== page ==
be used. But I think that a system that creates isolated "planetary systems" that can still connect with each other is a really cool idea. A sphere around a sun is a really logical thing, but that doesn't need to be the same sort of sphere that exists in spelljammer. One way to reboot the connectivity would be to have a "celestial sphere" that had stars on its surface and make each of those stars something like the Stargate in the TV series of the same name. Essentially every star on the surface of a "celestial sphere" could take people to a different "celestial sphere" surrounding a different solar system containing a different homebrew world a different commercial gameworld or even some content that a GM grabs from Dragonstar, Spelljammer, Space 1889 or anything else they want to use.** = I also think that Spelljammer is fine the way it is, but I think that a fantasy space system that, by default, implied that every star in the sky was a portal to another planetary system, would be hundreds of times more epic in scope. I think the average player could instantly buy into the fact that spacefarers could (in one hop) go to thousands of different planetary systems. I think that the average player could instantly buy into the fact that nobody has managed to find out where the alien monsters that take the place of the beholders or illithids come from.
(If turned into an OGL version - again with rules that work for 3.5 and Pathfinder - this could become a "Fantasy Space SRD".)
Ironically, I think that a set of space rules that was spun off of my teleporting-star concept would probably fit better with what some of the Mystara fans want than the sphere-portal concept of Spelljammer. Because, if you drew a map of the stars and each star was a gateway to another planetary system, it would be possible to say that a type of creature or a race of humans had arrived from Epsion Eridani, because you would literally
fly a space-sailing-ship into the centre of Epsilon Eridani to get to where they come from. It would rob the game of "flow encounters", but would still retain all the other SJ control mechanisms (like isolating the gods within individual planetary systems).
The stuff I just said here was all made up on the spot, but if this stuff was actually thrashed out an entire system could be built that doesn't create different power levels between "spacefarers" and "groundlings" (or "planewalkers" and "clueless"). Interaction could actually be built into the system and made to be self regulating. "Groundlings" wouldn't go into space and hang about on asteroids near to the edge of the Celestial Sphere, because you would never know when an alien horde might come popping out of a random star. And "clueless" people wouldn't start planehopping, because when you got to the afterlife, you would sometimes be confronted by a bunch of NPCs that you had killed in earlier adventures (just imagine if they could somehow "steal" a PCs life and use that to get back to the real world).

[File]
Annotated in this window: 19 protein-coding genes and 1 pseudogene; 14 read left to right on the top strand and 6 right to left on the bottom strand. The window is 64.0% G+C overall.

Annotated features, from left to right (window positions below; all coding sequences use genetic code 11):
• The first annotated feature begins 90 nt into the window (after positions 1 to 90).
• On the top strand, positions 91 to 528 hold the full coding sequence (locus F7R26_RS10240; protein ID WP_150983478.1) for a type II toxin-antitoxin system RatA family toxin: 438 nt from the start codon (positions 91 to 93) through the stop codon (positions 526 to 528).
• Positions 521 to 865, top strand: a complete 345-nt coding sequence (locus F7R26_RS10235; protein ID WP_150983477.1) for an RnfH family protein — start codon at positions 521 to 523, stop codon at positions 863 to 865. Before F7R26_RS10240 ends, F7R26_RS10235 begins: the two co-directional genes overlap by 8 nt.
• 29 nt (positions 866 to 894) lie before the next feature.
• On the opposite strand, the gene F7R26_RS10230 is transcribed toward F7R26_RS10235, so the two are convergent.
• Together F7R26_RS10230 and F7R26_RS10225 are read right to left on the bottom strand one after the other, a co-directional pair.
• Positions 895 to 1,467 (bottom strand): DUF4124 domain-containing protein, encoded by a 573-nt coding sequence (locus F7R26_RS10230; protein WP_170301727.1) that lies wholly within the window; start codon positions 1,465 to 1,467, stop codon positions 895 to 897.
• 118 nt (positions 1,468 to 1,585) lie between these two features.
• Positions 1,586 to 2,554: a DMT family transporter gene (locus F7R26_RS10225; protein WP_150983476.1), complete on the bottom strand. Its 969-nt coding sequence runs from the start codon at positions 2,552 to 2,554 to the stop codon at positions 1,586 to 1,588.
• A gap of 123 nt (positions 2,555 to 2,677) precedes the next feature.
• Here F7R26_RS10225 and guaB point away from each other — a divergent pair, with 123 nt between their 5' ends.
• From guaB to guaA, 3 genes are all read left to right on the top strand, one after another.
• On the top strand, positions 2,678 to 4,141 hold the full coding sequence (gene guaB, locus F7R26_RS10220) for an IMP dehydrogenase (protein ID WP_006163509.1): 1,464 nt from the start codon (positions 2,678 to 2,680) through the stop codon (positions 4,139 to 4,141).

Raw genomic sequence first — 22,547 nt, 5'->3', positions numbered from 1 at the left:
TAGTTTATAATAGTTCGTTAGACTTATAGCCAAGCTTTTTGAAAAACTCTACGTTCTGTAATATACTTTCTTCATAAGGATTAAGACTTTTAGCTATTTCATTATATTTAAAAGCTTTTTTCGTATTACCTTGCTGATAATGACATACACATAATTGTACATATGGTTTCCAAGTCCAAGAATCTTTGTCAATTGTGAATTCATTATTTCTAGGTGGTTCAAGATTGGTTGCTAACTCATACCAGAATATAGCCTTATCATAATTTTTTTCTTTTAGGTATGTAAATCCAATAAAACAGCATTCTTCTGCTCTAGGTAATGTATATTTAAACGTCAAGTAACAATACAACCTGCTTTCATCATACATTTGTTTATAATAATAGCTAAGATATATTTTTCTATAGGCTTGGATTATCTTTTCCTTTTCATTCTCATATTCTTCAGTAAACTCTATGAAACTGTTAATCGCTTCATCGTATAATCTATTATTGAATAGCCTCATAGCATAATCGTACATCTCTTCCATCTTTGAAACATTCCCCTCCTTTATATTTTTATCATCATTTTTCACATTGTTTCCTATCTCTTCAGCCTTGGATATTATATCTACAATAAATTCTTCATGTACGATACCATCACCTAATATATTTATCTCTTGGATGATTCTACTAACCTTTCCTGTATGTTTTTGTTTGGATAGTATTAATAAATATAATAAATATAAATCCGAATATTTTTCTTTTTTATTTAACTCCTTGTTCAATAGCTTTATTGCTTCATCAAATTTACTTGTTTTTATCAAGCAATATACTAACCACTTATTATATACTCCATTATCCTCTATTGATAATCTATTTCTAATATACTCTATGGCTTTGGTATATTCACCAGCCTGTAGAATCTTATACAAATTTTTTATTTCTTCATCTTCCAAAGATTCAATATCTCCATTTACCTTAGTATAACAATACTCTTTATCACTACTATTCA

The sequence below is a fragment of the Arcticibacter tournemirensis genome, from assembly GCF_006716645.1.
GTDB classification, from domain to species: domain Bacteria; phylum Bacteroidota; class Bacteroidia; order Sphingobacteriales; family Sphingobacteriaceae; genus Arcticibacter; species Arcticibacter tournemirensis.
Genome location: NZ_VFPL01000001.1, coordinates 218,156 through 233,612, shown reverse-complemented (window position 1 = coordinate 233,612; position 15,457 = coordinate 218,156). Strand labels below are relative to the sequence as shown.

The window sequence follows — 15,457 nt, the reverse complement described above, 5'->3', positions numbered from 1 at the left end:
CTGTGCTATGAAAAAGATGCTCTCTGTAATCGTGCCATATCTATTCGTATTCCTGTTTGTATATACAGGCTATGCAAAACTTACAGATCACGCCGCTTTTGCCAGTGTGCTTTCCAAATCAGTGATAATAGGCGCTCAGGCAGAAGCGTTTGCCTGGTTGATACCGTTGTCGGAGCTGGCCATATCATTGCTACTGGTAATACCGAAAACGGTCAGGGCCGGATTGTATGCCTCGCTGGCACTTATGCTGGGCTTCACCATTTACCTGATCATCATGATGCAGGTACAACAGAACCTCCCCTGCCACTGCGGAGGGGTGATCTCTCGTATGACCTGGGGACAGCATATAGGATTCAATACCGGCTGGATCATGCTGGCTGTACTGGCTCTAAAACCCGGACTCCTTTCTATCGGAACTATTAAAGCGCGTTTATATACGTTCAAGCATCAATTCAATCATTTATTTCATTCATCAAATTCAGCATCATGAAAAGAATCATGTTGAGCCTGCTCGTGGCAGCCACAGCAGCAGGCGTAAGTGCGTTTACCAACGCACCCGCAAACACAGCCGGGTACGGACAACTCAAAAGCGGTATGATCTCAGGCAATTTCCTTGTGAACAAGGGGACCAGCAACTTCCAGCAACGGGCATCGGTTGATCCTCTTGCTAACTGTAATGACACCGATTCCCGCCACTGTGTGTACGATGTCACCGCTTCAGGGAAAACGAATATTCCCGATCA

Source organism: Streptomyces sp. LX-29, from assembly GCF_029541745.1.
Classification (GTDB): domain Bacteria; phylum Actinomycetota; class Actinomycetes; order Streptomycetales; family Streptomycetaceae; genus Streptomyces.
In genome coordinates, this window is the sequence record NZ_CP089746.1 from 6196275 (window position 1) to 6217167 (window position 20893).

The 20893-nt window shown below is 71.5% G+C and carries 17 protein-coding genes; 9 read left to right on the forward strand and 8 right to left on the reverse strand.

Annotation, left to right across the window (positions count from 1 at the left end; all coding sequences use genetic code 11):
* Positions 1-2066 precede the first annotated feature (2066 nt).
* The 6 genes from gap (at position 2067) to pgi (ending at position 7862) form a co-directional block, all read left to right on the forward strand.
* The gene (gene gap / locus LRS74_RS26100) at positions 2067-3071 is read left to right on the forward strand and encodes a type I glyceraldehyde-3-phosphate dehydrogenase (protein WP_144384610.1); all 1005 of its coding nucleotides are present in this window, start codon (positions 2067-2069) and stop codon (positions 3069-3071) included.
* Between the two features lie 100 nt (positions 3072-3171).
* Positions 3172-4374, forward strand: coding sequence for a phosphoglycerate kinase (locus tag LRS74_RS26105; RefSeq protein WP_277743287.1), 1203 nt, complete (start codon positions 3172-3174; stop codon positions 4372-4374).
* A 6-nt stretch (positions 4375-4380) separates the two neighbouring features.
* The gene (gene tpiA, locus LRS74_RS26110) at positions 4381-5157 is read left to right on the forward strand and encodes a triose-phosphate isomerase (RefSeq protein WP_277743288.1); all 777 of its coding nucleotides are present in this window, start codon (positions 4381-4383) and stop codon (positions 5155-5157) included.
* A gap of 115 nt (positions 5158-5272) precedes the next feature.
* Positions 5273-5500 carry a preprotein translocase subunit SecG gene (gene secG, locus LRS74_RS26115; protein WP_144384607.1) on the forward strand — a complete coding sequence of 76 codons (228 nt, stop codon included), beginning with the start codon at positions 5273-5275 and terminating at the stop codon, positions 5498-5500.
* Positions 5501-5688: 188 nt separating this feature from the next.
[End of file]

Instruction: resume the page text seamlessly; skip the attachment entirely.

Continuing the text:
I think that we could build a new cosmological system and/or a new interstellar system that would seem a bit more "normal" to people who haven't played with anything other than a traditional campaign world before and could be designed specifically with GM expansion in mind (because they say - right from the word go - there is no
end to this system).
As you said before, GMs could mix your world and other game worlds (specifically TSR worlds), but I think that we could go far beyond that and create an easy to use (yet still interesting to explore) system that allows a GM to use a Mystara adventure, a Dragonlance adventure, a Thorf's World adventure and then a RuneQuest adventure without actually rebooting those adventures to put them onto a planet they were never originally designed to be run on.
Even if you are not a major fan of Spelljammer or Planescape, you could downplay the flying through space thing and run a plot where the PCs are kidnapped by slavers and then taken to another planet via "the planes" or "star-teleportals" and then need to hop from planet to planet to planet looking for the way back home. It would be a really cool way to skim past SJ or PS concepts (with a bit of handwavium), but still get to crack out dozens of classic D&D campaign settings and other out of print stuff.
Thorf wrote:I guess the first goal would be to assemble an overview like the Mystara Newbie Guide - something like the "writers' bibles" many TV shows use to lay out the basic features of their setting. In our case nothing would be set in stone, though - and everyone would always be free to stray from the guide, and even create their own complete continuity of the world.
I'm sure that there are a ton of products out there that would serve as a good model to base a "writer's bible" on. And a lot of science fiction and fantasy TV shows have unofficial books that give an "A-Z of the <insert name of show>".